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Currently, there isn't a specific test to diagnose Parkinson's disease. A diagnosis is made by a doctor trained in nervous system conditions, known as a neurologist. A diagnosis of Parkinson's is based on your medical history, a review of your symptoms, and a neurological and physical exam.

A member of your health care team may suggest a specific single-photon emission computerized tomography (SPECT) scan called a dopamine transporter (DAT) scan. Although this can help support the suspicion that you have Parkinson's disease, it is your symptoms and results of a neurological exam that ultimately determine the correct diagnosis. Most people do not require a DAT scan.

Your care team may order lab tests, such as blood tests, to rule out other conditions that may be causing your symptoms.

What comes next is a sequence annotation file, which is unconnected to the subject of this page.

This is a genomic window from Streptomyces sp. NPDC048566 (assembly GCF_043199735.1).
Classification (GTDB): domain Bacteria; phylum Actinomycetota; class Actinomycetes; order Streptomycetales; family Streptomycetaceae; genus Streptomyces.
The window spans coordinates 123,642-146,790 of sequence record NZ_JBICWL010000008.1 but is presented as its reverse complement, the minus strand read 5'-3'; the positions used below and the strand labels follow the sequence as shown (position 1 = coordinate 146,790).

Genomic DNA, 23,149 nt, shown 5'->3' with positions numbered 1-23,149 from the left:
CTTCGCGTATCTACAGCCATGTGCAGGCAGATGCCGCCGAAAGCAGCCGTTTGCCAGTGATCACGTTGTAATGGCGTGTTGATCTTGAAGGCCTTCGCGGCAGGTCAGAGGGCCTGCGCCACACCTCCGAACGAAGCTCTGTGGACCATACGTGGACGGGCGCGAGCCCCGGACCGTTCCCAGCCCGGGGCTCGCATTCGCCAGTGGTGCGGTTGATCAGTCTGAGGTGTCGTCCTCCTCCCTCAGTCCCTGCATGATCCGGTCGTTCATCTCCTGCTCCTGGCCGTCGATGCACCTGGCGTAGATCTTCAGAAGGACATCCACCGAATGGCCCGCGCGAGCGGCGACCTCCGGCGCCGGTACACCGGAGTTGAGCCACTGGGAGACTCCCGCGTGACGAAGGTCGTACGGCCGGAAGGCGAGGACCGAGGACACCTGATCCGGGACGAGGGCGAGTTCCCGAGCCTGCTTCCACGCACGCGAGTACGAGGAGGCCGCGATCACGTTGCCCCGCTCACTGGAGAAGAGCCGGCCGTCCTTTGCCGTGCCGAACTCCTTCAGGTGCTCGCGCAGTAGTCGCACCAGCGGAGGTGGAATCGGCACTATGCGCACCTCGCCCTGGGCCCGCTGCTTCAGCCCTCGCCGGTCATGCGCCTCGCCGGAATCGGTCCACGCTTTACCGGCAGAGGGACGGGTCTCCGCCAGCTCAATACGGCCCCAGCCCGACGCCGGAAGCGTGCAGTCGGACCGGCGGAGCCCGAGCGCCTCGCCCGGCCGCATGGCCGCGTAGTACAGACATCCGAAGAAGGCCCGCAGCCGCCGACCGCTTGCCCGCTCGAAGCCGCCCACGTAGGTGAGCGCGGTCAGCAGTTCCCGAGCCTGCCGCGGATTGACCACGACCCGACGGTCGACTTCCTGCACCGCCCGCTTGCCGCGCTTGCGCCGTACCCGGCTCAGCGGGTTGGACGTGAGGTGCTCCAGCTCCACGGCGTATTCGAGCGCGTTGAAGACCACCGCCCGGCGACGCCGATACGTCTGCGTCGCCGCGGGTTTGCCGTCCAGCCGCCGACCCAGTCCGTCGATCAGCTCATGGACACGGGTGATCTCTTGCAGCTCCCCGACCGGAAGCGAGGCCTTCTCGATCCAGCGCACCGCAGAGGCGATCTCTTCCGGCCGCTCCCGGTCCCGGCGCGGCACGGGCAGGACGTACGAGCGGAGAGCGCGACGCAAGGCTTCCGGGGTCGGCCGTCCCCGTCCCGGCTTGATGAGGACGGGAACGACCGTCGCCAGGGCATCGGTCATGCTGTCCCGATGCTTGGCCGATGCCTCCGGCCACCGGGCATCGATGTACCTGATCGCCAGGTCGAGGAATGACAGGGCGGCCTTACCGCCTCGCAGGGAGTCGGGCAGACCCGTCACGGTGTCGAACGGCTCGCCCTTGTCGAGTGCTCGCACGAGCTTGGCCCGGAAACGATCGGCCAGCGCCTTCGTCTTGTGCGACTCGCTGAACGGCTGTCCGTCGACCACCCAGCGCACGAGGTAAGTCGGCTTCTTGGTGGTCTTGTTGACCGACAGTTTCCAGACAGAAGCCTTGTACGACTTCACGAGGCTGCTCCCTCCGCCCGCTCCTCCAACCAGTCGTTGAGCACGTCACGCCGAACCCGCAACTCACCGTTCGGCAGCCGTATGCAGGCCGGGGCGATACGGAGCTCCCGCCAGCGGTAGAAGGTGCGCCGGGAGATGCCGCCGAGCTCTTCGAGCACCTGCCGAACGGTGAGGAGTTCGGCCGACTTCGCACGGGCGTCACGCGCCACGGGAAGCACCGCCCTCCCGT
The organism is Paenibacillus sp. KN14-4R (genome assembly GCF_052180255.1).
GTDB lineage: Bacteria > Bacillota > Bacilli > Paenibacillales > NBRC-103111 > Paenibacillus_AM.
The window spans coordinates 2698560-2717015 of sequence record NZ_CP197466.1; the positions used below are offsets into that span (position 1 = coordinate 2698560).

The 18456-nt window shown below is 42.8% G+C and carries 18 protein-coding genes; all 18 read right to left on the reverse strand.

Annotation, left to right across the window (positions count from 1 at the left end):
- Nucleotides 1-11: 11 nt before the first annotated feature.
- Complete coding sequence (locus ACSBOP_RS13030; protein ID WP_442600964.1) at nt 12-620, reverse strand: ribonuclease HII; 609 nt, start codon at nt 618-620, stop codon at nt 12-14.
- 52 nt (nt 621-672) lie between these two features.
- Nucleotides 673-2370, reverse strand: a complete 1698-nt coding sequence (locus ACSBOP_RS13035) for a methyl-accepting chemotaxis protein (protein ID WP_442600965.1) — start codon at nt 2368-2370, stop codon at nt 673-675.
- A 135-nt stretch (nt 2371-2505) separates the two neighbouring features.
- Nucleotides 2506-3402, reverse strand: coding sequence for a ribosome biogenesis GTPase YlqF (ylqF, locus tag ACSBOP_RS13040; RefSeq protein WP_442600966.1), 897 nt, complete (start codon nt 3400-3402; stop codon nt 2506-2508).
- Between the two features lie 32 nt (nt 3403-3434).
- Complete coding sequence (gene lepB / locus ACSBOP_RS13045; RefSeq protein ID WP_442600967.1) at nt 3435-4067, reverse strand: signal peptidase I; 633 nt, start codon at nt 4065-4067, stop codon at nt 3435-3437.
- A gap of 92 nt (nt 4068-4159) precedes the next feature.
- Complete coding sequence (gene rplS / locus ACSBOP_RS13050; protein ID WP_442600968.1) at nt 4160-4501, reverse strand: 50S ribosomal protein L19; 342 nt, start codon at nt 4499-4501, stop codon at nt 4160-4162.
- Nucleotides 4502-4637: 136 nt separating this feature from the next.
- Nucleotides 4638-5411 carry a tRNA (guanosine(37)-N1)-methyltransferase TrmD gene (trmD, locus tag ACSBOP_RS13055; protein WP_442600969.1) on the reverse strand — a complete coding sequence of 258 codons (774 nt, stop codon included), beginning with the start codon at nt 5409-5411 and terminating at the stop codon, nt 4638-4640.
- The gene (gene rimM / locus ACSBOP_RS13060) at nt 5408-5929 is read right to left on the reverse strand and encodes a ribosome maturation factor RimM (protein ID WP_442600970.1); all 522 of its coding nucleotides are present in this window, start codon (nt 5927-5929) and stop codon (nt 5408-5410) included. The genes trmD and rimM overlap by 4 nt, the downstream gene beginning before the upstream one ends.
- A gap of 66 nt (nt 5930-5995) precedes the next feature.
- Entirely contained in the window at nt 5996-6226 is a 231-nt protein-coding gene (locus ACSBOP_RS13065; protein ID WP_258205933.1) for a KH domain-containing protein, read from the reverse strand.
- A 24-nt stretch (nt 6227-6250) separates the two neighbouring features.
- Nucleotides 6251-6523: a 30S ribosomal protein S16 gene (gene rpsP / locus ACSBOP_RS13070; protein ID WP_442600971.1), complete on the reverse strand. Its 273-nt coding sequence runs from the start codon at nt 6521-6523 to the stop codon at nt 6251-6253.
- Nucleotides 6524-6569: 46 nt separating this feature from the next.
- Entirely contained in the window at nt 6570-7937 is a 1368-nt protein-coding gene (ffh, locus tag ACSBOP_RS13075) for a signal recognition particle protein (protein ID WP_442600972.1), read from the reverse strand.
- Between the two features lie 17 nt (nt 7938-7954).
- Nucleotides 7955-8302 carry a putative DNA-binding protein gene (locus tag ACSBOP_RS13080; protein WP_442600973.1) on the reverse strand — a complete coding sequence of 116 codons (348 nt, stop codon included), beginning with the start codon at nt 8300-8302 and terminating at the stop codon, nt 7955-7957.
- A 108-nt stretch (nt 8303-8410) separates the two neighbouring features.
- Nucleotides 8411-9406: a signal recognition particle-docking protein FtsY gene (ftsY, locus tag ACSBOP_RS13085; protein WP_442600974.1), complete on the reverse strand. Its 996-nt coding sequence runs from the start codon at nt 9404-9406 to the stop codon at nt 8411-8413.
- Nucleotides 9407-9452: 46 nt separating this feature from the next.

Imaging tests — such as an MRI, ultrasound of the brain and PET scans — also may be used to help rule out other disorders. Imaging tests aren't particularly helpful for diagnosing Parkinson's disease.

In addition to examining you, a member of your health care team may give you carbidopa-levodopa (Rytary, Sinemet, others), a Parkinson's disease medicine. You must be given a sufficient dose to show the benefit, as getting low doses for a day or two isn't reliable. Significant improvement with this medicine will often confirm your diagnosis of Parkinson's disease.

Sometimes it takes time to diagnose Parkinson's disease. Health care professionals may recommend regular follow-up appointments with neurologists trained in movement disorders to evaluate your condition and symptoms over time and diagnose Parkinson's disease.

However, a new test may be on the horizon. Researchers are studying a Parkinson's test that can detect the disease before symptoms begin. The test is called an alpha-synuclein seed amplification assay. In a 2023 study, researchers tested the spinal fluid of more than 1,000 people to look for clumps of the protein alpha-synuclein. Alpha-synuclein is found in Lewy bodies. It forms clumps that the body can't break down. The clumps spread and damage brain cells.